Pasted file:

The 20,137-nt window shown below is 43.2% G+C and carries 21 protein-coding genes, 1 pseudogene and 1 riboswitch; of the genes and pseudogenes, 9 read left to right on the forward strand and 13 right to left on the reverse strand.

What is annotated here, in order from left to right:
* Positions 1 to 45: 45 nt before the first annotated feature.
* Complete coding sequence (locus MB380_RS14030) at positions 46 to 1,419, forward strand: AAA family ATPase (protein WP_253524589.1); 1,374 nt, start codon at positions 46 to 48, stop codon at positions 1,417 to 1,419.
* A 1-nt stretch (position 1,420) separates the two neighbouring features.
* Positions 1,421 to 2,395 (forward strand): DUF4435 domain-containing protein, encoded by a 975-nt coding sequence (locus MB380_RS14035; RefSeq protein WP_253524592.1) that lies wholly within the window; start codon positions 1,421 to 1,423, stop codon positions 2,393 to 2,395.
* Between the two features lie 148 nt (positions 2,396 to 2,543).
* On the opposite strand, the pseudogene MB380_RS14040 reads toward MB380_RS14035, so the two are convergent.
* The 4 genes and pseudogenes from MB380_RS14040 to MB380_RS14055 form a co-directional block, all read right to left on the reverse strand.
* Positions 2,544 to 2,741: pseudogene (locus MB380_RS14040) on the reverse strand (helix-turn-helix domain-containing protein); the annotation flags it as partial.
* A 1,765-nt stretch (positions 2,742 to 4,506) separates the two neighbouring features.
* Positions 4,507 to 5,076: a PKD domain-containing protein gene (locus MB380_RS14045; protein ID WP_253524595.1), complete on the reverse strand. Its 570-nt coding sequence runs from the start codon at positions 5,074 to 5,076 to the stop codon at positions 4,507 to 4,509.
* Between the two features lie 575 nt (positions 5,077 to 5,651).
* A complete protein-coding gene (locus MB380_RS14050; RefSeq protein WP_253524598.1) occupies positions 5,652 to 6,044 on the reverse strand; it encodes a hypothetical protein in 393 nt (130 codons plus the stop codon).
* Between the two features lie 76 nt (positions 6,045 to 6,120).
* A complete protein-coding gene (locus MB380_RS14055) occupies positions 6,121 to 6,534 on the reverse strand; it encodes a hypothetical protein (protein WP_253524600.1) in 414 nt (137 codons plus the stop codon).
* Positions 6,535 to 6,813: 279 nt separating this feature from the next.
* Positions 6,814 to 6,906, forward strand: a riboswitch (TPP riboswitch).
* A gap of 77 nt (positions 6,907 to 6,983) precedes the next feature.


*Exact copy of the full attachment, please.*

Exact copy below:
The 20,137-nt window shown below is 43.2% G+C and carries 21 protein-coding genes, 1 pseudogene and 1 riboswitch; of the genes and pseudogenes, 9 read left to right on the forward strand and 13 right to left on the reverse strand.

What is annotated here, in order from left to right:
* Positions 1 to 45: 45 nt before the first annotated feature.
* Complete coding sequence (locus MB380_RS14030) at positions 46 to 1,419, forward strand: AAA family ATPase (protein WP_253524589.1); 1,374 nt, start codon at positions 46 to 48, stop codon at positions 1,417 to 1,419.
* A 1-nt stretch (position 1,420) separates the two neighbouring features.
* Positions 1,421 to 2,395 (forward strand): DUF4435 domain-containing protein, encoded by a 975-nt coding sequence (locus MB380_RS14035; RefSeq protein WP_253524592.1) that lies wholly within the window; start codon positions 1,421 to 1,423, stop codon positions 2,393 to 2,395.
* Between the two features lie 148 nt (positions 2,396 to 2,543).
* On the opposite strand, the pseudogene MB380_RS14040 reads toward MB380_RS14035, so the two are convergent.
* The 4 genes and pseudogenes from MB380_RS14040 to MB380_RS14055 form a co-directional block, all read right to left on the reverse strand.
* Positions 2,544 to 2,741: pseudogene (locus MB380_RS14040) on the reverse strand (helix-turn-helix domain-containing protein); the annotation flags it as partial.
* A 1,765-nt stretch (positions 2,742 to 4,506) separates the two neighbouring features.
* Positions 4,507 to 5,076: a PKD domain-containing protein gene (locus MB380_RS14045; protein ID WP_253524595.1), complete on the reverse strand. Its 570-nt coding sequence runs from the start codon at positions 5,074 to 5,076 to the stop codon at positions 4,507 to 4,509.
* Between the two features lie 575 nt (positions 5,077 to 5,651).
* A complete protein-coding gene (locus MB380_RS14050; RefSeq protein WP_253524598.1) occupies positions 5,652 to 6,044 on the reverse strand; it encodes a hypothetical protein in 393 nt (130 codons plus the stop codon).
* Between the two features lie 76 nt (positions 6,045 to 6,120).
* A complete protein-coding gene (locus MB380_RS14055) occupies positions 6,121 to 6,534 on the reverse strand; it encodes a hypothetical protein (protein WP_253524600.1) in 414 nt (137 codons plus the stop codon).
* Positions 6,535 to 6,813: 279 nt separating this feature from the next.
* Positions 6,814 to 6,906, forward strand: a riboswitch (TPP riboswitch).
* A gap of 77 nt (positions 6,907 to 6,983) precedes the next feature.